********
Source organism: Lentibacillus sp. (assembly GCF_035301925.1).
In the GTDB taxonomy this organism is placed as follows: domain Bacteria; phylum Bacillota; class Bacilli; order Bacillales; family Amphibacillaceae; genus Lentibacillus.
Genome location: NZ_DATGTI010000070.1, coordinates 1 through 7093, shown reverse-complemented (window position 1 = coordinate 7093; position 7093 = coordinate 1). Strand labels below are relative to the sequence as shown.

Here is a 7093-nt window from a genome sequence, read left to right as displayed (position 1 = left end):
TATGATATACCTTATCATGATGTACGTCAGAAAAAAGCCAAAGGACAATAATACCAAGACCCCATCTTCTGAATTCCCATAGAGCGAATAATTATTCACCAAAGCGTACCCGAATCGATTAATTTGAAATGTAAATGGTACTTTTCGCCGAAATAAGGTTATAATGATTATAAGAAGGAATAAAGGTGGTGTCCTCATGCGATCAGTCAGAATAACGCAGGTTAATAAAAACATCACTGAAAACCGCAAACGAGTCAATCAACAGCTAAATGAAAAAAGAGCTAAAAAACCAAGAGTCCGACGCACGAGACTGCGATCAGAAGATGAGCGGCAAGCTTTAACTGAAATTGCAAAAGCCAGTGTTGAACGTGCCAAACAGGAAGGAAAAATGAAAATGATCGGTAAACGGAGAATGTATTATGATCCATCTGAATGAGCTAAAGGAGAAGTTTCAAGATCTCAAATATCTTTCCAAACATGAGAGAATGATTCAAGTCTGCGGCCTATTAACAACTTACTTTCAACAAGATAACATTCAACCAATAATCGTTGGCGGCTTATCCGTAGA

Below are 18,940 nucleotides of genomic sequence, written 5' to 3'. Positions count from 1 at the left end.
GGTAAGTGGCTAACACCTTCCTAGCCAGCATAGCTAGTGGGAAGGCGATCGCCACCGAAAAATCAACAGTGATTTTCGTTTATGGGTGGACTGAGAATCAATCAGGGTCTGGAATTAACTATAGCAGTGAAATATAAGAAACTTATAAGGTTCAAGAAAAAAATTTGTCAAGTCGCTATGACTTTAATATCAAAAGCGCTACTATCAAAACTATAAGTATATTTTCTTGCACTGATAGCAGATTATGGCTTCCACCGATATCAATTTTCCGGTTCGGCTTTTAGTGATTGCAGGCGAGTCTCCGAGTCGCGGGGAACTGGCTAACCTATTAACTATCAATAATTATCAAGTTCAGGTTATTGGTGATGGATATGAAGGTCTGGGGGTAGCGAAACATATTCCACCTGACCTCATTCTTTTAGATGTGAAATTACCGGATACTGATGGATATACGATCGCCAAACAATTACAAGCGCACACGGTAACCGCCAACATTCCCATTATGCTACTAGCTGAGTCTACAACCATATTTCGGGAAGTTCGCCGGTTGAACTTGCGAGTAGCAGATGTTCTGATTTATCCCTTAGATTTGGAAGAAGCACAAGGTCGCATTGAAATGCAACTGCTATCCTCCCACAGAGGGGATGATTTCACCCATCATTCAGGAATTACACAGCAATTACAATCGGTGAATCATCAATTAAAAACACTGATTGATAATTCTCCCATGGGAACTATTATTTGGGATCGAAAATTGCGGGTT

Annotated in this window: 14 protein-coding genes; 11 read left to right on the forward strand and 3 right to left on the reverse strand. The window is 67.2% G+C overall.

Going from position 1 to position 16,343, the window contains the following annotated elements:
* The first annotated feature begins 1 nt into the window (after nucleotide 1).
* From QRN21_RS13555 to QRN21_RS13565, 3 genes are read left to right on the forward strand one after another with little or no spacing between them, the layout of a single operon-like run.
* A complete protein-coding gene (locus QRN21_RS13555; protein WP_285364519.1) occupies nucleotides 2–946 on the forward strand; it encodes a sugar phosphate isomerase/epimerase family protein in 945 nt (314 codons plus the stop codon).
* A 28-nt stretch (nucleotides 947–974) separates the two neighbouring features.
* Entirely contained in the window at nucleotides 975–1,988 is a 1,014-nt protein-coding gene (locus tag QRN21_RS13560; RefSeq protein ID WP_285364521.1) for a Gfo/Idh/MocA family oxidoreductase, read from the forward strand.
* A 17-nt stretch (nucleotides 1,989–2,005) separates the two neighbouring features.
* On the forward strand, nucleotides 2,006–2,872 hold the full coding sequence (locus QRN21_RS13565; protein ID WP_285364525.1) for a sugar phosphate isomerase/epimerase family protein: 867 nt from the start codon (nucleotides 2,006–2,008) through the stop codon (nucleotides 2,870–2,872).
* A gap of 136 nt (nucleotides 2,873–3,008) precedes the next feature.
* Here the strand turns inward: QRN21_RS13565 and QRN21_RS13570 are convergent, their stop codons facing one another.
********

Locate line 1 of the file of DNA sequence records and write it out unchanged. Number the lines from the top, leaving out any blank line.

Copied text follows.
Source organism: Lentibacillus sp. (assembly GCF_035301925.1).